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Prior authorizations are one of the most costly and time-consuming transactions for both payers and providers. In fact, according to the 2020 CAQH index report, payers and providers can save up to $417 million annually and up to 12 minutes per transaction by moving to fully electronic prior authorizations. In addition to these substantial financial savings, the opportunity to reduce patient care delays due to errors and manual processing of prior authorizations can be life changing – an AMA study indicates that 90% of physicians reported prior authorization requirements have resulted in a negative outcome for their patients. Here are five ways that interoperability can save significant time and money.

1. EMR/PMS Integration

Automation from Practice Management and Electronic Medical Records (EMR) systems is critical to achieving cost and time savings among providers. With a fully integrated EMR, prior authorization requests can be automated to eliminate the often-manual handoffs from provider to support staff. The automation of this process allows the focus to be on patient care. When the provider schedules a service that requires a prior authorization, the EMR is smart enough to automatically generate the authorization request and send it to the payer. The payer needs to be able to support fully electronic prior authorization requests through APIs and data standards.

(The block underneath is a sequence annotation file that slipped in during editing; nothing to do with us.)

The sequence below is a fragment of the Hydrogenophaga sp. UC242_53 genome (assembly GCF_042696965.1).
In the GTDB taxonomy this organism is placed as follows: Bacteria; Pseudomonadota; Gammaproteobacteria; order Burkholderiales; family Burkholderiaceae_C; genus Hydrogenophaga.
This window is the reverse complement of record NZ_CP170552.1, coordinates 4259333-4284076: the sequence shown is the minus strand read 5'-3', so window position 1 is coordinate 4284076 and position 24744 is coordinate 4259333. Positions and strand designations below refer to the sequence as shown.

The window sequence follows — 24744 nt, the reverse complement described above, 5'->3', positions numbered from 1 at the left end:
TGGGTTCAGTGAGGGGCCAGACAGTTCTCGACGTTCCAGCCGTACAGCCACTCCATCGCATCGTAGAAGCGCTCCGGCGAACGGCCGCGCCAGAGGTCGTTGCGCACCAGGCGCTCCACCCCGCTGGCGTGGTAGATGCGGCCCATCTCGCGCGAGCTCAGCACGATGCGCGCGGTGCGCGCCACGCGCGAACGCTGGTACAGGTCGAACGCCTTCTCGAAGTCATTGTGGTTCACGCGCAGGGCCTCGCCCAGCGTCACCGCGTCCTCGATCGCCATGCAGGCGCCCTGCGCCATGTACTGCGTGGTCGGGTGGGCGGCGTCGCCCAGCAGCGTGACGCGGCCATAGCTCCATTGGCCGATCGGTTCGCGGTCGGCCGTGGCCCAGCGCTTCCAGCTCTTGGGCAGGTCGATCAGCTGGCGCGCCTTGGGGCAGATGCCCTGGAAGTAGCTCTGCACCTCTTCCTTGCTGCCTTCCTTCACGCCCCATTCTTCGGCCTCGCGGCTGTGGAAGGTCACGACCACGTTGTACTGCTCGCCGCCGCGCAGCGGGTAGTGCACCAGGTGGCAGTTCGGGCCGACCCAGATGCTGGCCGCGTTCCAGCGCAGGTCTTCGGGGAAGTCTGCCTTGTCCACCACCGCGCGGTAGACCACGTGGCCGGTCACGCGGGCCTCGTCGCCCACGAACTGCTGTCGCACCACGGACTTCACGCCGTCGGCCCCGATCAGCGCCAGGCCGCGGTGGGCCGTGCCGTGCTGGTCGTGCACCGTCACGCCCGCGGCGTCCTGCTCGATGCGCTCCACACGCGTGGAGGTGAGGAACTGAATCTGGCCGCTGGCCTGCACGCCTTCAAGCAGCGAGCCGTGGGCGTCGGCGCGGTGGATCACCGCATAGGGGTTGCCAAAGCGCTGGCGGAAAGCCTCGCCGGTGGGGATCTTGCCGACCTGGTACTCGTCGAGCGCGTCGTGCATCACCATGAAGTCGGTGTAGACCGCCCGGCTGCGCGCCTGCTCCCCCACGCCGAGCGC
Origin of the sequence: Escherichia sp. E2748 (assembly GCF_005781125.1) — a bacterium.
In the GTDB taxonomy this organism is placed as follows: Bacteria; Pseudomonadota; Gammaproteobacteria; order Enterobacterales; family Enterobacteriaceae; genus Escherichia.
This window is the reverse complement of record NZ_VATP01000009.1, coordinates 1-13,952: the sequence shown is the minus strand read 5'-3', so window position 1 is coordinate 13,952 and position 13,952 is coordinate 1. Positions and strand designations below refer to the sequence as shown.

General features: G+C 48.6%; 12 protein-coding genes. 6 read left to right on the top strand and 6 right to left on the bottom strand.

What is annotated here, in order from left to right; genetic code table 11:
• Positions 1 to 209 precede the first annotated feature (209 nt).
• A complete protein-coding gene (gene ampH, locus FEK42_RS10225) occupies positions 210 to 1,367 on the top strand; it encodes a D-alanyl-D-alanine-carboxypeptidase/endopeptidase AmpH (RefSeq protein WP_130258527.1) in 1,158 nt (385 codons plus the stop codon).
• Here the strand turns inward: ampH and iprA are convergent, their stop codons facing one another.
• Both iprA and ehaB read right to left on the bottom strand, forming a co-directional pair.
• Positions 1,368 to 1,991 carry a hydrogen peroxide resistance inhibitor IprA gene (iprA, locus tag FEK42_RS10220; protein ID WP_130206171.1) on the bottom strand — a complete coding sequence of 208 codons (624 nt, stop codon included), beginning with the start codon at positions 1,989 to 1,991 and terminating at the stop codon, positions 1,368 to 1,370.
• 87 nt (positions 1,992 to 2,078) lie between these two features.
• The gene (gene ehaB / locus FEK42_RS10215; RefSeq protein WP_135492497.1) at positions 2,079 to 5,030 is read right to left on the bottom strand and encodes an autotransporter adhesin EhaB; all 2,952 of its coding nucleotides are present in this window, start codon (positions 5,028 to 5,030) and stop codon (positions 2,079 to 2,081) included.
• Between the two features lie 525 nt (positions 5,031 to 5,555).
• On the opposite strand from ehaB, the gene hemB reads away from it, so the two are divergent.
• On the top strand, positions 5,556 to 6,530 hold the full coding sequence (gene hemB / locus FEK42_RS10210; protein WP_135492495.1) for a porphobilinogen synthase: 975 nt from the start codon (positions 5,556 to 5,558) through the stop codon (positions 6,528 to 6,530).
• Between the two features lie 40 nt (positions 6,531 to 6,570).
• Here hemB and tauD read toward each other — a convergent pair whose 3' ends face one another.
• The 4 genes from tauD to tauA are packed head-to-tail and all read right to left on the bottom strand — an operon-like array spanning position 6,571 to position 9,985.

This integration is typically done by vendors today, either by customizing the EMR or creating applications that facilitate between the EMR and the payer. With the industry moving to newer emerging standards, such as those being defined by the Davinci Project for HL7/FHIR, it is likely that EMRs will start to support electronic authorizations natively, so that providers can share data with payers efficiently and safely.

2. Clinical Documentation

It is often necessary for a provider to send clinical information about the patient’s case to the payer, to support the review of the request against the payer’s policies and treatment guidelines. Payers evaluate clinical details against their policies and industry guidelines and decide whether the request meets those requirements. In a manual workflow, this documentation is often sent by fax, which introduces quality and timing issues, as well as potential for errors due to poor image quality. Faxes are also expensive for payers to process, as they need to be manually correlated with authorization requests – electronic documents eliminate these problems. Clinical information can be delivered electronically through a web portal workflow, but in an automated workflow, clinical documents can be sent directly from the EMR to the payer and automatically associated with the authorization, virtually eliminating any potential for errors.

3. Documentation Requirements

A significant challenge for providers is a lack of insight into the payer’s polices regarding prior authorizations. With paper forms and even web portals, providers are often asked to provide only the most basic inputs that are not service-specific, and which contain no guidance about specific information requirements or clinical criteria for approval. If the initial request is not complete, the payer must contact the provider for additional information. This is an avoidable step and a significant source of care delays and additional cost.